Our world today is in such a state of uncertainty and unrest. In Thomas Kersting’s book Disconnected: Reconnecting Our Digitally Distracted Kids, he writes about our culture today as being violent, referring to post 9/11, mass shootings, video games, and the access kids have in general to view whatever it is they want to view on the internet because most of them have cellphones and they have clear access what they want when they want especially if Mom and Dad don’t have the appropriate parental controls in place. And often, they are not. I was most excited to see that Kersting dedicated the last chapter of his book to the practice of mindfulness to help combat the effects the violence in today’s society is having on children and he shares mindfulness practices with his readers there.
As the latest buzz word, it’s popping up all around us. It’s become an integral part of the medical field, which is great news, reminding doctors and nurses to breathe mindfully while in the operating room. Janice Marturano, a senior executive with decades of experience in Fortune 200 corporations, encourages mindful leadership in corporate America and you can read more about that in her book Finding the Space to Lead: A Practical Guide to Mindful Leadership.
Among other great tips and strategies, Marturano introduces the Purposeful Pause to her readers. She suggests scheduling three specific times in your day to stop what you’re doing and to practice being mindful. She recommends setting an alarm, writing post-it notes, whatever works for you, and then seeing it through. It could be as simple as mindfully walking to your car in the morning and noticing each foot in front of the other and the temperature of the cool air on your skin, how you are feeling as you approach your car to get to your destination. Paying attention to these feelings can tell you a lot about how your mind and body are responding to the places you go and the people you’re around. Start paying attention to those feelings and when you notice they don’t feel so great, change the places you go to, the people you spend your time with and see how your world begins to shift as you bring yourself into alignment with what resonates with you on a more authentic level. Professional athletes are even known to spend thousands of dollars on personal mindfulness coaches to help them improve their game. This is not a new practice, just one that has finally made its way into the mainstream.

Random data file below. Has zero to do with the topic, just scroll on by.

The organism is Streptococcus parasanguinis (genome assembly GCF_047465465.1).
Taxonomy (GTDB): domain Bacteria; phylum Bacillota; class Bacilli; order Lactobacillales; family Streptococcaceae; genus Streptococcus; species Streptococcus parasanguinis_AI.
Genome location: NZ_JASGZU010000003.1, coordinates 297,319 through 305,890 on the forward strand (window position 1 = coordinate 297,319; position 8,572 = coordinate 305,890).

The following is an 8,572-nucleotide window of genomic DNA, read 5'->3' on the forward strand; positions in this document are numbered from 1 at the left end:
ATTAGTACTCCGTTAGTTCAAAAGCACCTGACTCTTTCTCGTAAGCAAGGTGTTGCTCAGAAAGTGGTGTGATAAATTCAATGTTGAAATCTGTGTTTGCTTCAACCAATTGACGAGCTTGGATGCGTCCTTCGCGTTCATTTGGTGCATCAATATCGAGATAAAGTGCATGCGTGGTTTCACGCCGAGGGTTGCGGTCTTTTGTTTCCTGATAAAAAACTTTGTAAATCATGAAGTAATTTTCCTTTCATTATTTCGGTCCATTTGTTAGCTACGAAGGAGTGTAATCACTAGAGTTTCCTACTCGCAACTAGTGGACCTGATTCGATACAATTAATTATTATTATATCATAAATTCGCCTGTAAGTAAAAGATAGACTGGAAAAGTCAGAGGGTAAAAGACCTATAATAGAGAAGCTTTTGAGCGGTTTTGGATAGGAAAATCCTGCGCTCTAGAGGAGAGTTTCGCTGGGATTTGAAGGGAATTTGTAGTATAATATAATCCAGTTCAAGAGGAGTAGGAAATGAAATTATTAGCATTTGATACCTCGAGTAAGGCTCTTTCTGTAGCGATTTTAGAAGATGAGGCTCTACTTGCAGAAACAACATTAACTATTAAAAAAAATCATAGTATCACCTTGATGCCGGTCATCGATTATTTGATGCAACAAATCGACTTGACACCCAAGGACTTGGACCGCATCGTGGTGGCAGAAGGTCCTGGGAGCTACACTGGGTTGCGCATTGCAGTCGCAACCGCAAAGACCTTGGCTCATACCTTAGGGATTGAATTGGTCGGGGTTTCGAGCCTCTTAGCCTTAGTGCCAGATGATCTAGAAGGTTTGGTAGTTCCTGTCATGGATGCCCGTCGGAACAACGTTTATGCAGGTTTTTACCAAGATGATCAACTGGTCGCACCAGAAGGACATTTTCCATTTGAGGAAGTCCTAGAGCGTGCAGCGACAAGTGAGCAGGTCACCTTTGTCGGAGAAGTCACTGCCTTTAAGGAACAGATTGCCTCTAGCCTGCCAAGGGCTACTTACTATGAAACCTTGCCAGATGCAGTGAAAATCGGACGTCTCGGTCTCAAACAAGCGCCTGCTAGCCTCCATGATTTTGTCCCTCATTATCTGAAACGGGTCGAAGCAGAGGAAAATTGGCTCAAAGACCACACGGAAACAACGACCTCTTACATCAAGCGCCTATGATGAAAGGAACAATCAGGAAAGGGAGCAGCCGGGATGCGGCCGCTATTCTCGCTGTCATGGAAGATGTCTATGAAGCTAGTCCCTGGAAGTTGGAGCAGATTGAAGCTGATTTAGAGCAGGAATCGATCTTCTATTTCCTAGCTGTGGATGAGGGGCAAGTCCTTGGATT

Some of the great names in mindfulness are Thich Nhat Hanh, Jon Kabat Zin, Janice Marturano, Dr. Ronald D. Seigel, Ellen J. Langer, and the Ramapo College of New Jersey Krame Center.
I am really excited to share with you that I’ve been asked to design a graduate course on mindfulness for TCNJ and LaSalle University through the Regional Training Center in New Jersey! I’ll be sure to keep you updated on its completion. Feel free to send me an email if you’d like to know more about that.
It’s my hope that after listening to this series, you’ll continue to educate yourself further to deepen your practice and continue to enrich the lives of those around you.
Before we move into what mindfulness isn’t, I’d for you experience a mindfulness exercise called mindful breathing, the very essence and foundation for all mindfulness practices. So if you’re driving, running, riding a bike or doing something where you are not able to sit still and bring all of your attention inward, then this is a good place to pause the podcast and return when you are able to be still and get yourself comfortable. Otherwise, take a moment to get yourself comfortable, move and shift in whatever feels good for you to be still for a moment or two.
I’m going to invite you to:
- Gently close your eyes or gaze down at the floor if closing them is uncomfortable
- Pay attention to your breath. With your mouth closed, inhale and exhale through your nose if that’s available to you. If you have a cold, gently part your lips. And breathe at your normal rate. There is no effort here other than to simply breathe.
- Notice how your body expands on the inhales and contracts on the exhales. If thoughts come into your mind, it’s ok. They will.
- Don’t judge what’s happening now, just pay attention to your breath. Notice what you notice. What is it that you notice? When you feel something or think about something – name it. Like: My breathing is shallow. I’m noticing I’m making a list of what I need to do after listening to the podcast. Don’t judge. Just name it and return to your breath.